How to bridge the succession gap when your kids are too young to take over

A 52-year-old businessman has sole ownership of a business and his wife takes care of their home. They have three children, ages pre-teen through early college. One or two of the kids have voiced an interest in working in the business, but the businessman realizes his children won’t be ready to take his place, even the oldest, as talented as she is, for a while.

So, what does he do over the next 10 or 15 years? Does he need to stay until they are ready to take over? What if something takes him out of work for a year, such as an illness or injury?

“Having a long-term plan is always important, but you’ve got to think of the contingency. What if something unexpected happens?” says Ricci M. Victorio, CSP, CPCC, ACC, managing partner at Mosaic Family Business Center. “And if you don’t want to close the doors, then you have to start thinking: ‘What’s my backup plan?’”

Smart Business spoke with Victorio about creating a leadership team to bridge the gap between your leadership and when your successor can start running the company.

What’s the first step to creating a backup succession plan?

First, establish a path for your children so they know what’s expected of them — if, of course, they are even interested in joining the company. What kind of education and experience do they need to be a qualified applicant?

If you have more than one child interested in working for the company, you’d be wise to understand how they can best contribute without stepping on each other’s toes. Don’t set them up to compete with each other. Let them know that there are no elevators to the top. Once they come to work, it is important to you that they learn the business from the ground up, earning their promotions and respect of their co-workers.

Then, if there is a gap, you need to think about how to protect your company.

How can you ensure the company stays successful, no matter the situation?

Generally, small businesses are run in a hub and spoke management style. Lots of people have responsibilities, but the business owner makes the decisions.

Some of these owners are partners with a family member, which can provide a built-in succession fail-safe. However, many may need to establish a leadership team comprising trusted key managers capable of running the business in their absence to bridge the succession gap.

Rather than relying on one person who could, despite all good intentions, fail miserably or leave for a better offer, a management advisory team with executives and managers from various departments is the perfect leadership contingency platform. Then, if you go down, for whatever reason, you have people who can run your business as if you were there. And this leadership team can mentor your children when, or if, they join the business.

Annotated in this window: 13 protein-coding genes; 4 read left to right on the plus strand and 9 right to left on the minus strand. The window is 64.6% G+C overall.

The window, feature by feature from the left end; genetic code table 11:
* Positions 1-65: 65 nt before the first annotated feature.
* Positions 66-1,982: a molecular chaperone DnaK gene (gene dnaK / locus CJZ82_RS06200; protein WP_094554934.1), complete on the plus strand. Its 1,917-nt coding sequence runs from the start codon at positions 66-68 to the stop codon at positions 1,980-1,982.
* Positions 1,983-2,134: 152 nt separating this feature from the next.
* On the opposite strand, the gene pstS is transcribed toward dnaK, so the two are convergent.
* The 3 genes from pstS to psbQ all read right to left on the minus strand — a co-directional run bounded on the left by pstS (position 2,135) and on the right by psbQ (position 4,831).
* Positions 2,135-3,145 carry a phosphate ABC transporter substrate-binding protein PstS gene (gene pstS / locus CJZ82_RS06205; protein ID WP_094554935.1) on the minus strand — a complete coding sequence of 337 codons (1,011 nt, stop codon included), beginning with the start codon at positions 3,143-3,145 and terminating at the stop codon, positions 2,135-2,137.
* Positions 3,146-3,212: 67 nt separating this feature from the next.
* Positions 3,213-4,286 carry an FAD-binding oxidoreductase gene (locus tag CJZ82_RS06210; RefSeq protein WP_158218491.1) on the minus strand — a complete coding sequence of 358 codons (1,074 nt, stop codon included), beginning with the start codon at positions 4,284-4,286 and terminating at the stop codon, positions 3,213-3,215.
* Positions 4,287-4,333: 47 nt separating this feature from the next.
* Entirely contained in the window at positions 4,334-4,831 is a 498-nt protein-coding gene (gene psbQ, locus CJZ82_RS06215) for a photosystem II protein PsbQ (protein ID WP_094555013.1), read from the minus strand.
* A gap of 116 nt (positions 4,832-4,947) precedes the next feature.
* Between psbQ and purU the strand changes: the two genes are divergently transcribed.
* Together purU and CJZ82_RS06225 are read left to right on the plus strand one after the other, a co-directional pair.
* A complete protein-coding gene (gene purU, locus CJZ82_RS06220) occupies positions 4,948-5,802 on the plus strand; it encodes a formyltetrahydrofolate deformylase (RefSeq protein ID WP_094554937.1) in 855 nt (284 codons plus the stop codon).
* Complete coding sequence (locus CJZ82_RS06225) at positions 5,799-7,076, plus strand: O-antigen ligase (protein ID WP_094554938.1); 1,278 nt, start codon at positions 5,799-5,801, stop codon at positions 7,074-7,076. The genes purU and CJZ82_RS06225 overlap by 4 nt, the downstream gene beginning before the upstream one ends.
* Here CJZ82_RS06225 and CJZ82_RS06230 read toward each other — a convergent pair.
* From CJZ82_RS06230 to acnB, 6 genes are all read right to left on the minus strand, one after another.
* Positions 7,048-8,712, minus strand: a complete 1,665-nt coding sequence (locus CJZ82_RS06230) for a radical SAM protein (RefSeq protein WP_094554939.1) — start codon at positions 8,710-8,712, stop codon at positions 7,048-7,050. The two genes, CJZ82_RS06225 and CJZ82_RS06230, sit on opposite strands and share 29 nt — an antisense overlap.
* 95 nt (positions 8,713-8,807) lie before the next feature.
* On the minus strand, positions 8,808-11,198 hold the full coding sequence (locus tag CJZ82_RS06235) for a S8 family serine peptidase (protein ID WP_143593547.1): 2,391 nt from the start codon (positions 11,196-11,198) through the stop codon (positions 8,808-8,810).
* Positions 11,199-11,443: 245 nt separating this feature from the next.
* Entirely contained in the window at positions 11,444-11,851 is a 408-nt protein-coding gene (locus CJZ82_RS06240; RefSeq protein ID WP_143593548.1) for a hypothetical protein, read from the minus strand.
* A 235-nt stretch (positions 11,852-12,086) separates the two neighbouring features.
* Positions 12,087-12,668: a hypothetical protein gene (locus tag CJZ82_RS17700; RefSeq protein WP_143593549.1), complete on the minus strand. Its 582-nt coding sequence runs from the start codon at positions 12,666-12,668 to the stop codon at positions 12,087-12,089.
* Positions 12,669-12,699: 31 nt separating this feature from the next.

In order to get them to think beyond their regular management duties, incentivize them for stepping into a leadership role. For example, put a percentage of profits into a deferred compensation retirement plan. If you make it a 15-year vested policy, it ensures they stay interested in the company’s performance long term.

The team will need to meet on a regular basis to learn how to work together, share resources and be able to have a round-table discussion where everybody isn’t looking at the boss like a deer in the headlights. It’s like bringing an MBA training program to your conference room, tailored to fit your business and group.

You will also need to create a charter agreement that identifies your vision for the advisory board, along with specific objectives, expectations, benchmarks and incentives. Create a five- to 10-year strategic plan that will guide the team in decision-making. Begin transferring authority to make decisions as you become comfortable with this team.

Over a period of time, usually three to five years, there will be a gradual transition as trust develops between the owner and managers. Managers will respond to your trust and feel respected as they step up in responsibility to make operational decisions. You will have passed on the core values and decision-making criteria that made your business so successful in the first place to a team of people who can protect your legacy to survive and thrive into the next generation.

Ricci M. Victorio, CSP, CPCC, ACC, is managing partner at Mosaic Family Business Center. Reach her at (415) 788-1952 or [email protected].

Insights Wealth Management & Finance is brought to you by Mosaic Financial Partners Inc.

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